That said, most people do not choose sufficiently long and random WPA passwords. So the EFF is partially correct that "WPA2 is often easy to break in practice" but that does not mean that you give up on security and privacy and imply that everyone just turn it off because it's not doing them any good anyway. In reality, even poorly implemented WPA protects you against casual intrusion, even WEP (which is woefully broken and insecure) is better than nothing. It is possible that WPA could have an undiscovered weakness that could render it as insecure as WEP or worse but none has been discovered (and it's not for lack of trying) so WPA remains secure.
I agree with the premise of the EFF essay that having open WiFi networks serves the greater good and I agree with the idea that protocols need to be developed that allow people to easily secure their network while allowing them to share their connection if they so choose. But to suggest that people blindly open their networks in the interim is irresponsible and goes against the EFF's own creed to "educate the press and public". Today more than ever security is of primary concern for the average (i.e. non-technical) user. Network storage devices are becoming increasingly popular in the home and people are storing vast amounts of personal information and sharing it on their home network. Having an open WiFi network allows even the most causal intruder to gain access to those files. Not to mention people who have home business, or work out of their home, and have not just their personal and business files but client files assessable via their network. And that's just getting access to file shares, never mind that open WiFi makes tools like Firesheep and other sniffing tools that much easier to use.
I also agree with the EFF that "none of these protocols will make anyone safe from hacking or malware." That's true, no matter how secure WPA is if you venture out on the Internet your computer is at risk. Arguably, putting your computer on the Internet is a greater risk than having it connected to an open WiFi connection. But the insecurity of open WiFi is still a real concern for a number of reasons and just because one threat poses a greater risk does not mean that you ignore all the others. Would the EFF suggest that we not use antivirus software because it unnecessarily takes CPU cycles, causing our computers to use more power and thus contributes to global warming?
The EFF should have written an essay on why open WiFi contributes to the greater good and educated people on how they can give to that greater good while maintaining their security and privacy. They should have written an essay on why and how to properly implement WPA encryption. To write what they did, to trivilize WPA and suggest that its use is harmful for security and privacy is ethically irresponsible. The EFF should know better than to trivialize the security of WPA and the need for secure WiFi.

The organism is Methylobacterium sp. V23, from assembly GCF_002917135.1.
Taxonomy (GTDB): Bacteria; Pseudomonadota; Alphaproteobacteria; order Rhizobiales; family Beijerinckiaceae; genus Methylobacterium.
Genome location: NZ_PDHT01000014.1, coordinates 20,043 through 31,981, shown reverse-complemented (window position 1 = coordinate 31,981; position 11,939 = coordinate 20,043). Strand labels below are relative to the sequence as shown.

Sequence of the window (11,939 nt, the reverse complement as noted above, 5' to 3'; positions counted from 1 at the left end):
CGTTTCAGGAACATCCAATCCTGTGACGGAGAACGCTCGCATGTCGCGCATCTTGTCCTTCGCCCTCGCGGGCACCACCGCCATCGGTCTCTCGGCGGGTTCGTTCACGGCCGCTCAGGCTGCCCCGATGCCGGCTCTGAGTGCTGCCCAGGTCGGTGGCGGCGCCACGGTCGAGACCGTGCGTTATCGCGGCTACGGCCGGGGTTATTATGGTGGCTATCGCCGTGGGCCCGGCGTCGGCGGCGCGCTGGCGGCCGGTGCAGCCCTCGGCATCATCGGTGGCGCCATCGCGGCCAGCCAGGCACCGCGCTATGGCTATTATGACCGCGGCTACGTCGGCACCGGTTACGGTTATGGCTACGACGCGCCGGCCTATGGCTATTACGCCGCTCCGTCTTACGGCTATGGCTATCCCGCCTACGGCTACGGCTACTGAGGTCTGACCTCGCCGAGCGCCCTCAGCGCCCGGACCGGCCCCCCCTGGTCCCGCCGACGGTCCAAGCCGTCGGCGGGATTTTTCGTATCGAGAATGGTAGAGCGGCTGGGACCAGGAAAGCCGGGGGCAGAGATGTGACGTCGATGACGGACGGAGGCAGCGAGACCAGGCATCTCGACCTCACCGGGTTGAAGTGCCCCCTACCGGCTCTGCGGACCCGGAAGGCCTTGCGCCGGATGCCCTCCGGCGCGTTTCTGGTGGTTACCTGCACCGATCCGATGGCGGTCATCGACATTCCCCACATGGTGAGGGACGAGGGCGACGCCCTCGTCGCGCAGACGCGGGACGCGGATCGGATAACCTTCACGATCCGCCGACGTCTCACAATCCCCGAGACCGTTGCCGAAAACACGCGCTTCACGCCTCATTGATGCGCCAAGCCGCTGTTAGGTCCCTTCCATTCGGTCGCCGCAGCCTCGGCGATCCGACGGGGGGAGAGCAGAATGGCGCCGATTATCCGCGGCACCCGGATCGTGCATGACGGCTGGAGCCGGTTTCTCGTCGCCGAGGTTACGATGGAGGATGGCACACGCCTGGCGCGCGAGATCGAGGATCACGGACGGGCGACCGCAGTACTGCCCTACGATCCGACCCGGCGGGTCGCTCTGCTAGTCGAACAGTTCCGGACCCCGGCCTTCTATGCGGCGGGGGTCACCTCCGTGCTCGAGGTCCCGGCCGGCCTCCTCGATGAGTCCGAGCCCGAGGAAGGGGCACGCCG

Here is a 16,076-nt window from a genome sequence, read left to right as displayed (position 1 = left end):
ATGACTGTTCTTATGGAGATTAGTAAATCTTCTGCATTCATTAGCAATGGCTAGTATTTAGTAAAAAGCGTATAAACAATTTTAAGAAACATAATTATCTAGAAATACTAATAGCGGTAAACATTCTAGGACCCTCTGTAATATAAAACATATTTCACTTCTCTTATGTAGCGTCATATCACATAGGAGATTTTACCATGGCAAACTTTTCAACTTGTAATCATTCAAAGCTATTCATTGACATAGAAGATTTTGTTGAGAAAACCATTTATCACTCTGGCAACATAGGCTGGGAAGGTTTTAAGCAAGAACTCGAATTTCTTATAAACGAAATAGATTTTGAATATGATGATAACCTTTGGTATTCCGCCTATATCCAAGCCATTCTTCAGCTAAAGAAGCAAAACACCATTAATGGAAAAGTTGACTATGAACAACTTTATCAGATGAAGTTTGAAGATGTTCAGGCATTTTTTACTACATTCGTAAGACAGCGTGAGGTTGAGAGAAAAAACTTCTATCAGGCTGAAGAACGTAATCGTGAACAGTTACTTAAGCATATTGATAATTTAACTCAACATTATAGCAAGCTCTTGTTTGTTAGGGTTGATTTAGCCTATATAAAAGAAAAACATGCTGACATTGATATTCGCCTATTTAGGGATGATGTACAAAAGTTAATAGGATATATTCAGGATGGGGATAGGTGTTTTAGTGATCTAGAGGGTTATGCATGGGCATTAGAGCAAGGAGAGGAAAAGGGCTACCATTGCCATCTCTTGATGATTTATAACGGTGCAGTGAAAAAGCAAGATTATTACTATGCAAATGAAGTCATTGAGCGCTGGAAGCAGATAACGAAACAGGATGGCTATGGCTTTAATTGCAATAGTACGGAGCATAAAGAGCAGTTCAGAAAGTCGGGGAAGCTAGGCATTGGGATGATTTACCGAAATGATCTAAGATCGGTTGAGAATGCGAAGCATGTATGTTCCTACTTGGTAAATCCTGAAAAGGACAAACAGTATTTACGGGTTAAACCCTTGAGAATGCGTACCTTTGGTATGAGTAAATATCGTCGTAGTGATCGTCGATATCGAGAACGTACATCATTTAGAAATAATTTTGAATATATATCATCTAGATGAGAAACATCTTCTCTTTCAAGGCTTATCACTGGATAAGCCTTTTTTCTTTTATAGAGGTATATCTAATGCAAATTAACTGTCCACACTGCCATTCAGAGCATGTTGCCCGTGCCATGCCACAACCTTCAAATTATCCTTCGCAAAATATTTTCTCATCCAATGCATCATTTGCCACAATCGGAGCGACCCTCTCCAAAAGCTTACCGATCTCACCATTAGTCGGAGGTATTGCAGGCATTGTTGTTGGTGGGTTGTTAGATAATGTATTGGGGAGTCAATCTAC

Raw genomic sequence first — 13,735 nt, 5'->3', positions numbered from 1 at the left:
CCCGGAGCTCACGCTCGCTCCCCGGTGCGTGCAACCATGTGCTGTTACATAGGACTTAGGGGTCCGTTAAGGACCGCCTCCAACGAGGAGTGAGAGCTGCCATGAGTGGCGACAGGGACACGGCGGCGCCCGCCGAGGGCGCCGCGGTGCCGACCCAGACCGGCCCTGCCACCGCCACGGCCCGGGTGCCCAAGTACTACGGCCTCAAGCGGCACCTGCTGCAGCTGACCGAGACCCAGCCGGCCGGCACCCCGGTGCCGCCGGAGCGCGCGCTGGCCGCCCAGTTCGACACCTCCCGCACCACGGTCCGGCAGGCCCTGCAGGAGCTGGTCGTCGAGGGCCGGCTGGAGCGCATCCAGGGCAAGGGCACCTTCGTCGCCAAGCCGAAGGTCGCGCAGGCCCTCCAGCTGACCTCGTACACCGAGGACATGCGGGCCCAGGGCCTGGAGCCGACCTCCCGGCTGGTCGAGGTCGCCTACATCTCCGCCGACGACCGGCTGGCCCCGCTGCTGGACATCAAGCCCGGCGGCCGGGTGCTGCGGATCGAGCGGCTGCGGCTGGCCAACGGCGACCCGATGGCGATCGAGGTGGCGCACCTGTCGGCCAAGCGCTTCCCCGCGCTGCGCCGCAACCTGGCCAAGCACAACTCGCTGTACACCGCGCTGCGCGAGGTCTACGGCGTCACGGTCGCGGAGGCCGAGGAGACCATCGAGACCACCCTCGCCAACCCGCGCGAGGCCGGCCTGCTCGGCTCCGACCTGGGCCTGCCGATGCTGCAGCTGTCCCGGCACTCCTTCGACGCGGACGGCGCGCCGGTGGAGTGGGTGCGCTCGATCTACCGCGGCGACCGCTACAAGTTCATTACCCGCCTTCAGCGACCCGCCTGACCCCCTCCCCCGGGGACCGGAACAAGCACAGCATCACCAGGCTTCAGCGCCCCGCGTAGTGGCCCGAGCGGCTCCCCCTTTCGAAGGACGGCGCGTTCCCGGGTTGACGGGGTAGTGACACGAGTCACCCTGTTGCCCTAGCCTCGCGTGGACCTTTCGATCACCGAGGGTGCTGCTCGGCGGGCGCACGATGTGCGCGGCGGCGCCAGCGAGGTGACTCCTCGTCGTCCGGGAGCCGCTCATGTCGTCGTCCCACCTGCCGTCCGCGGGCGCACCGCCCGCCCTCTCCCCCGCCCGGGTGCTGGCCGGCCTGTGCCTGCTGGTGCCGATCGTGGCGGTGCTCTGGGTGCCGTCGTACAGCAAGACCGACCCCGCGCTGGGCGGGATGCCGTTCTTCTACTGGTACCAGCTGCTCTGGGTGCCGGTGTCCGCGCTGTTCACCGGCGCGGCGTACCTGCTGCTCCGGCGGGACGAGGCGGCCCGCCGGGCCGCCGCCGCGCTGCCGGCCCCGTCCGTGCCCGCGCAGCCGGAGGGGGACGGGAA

The EFF's essay is a slap in the face for those who have supported their mission to advance privacy and security. It may well undo a lot of work by those of us who have worked hard to educate users on why they should suffer the minor and temporary inconvenience of implementing WiFi security.
Let me make it clear, I agree with the basic premise of the EFF's essay: that open WiFi serves the greater good. I think it is great that the EFF is getting behind the effort to push for open WiFi standards and protocols. I do not agree with and feel it is ethically irresponsible to trivialize the need for WiFi security and to dismiss what is an effective way to secure a WiFi networks. I have no doubt that because of this essay a rash of people, with the best of intentions, will turn off WPA and blindly open their WiFi networks.
There will also be people who will use the essay as ammo against experts (people like myself) to challenge the assertion that securing WiFi is necessary. After all, if the EFF says the security protocols are infective and leaving my WiFi open serves the greater good, then why should I not? This places experts in the awkward place of having to decry the EFF's position on WiFi security. I don't think that I've ever felt at odds with the EFF, I've always been in step with their views and efforts but this essay is beyond the pale and the EFF should be ashamed.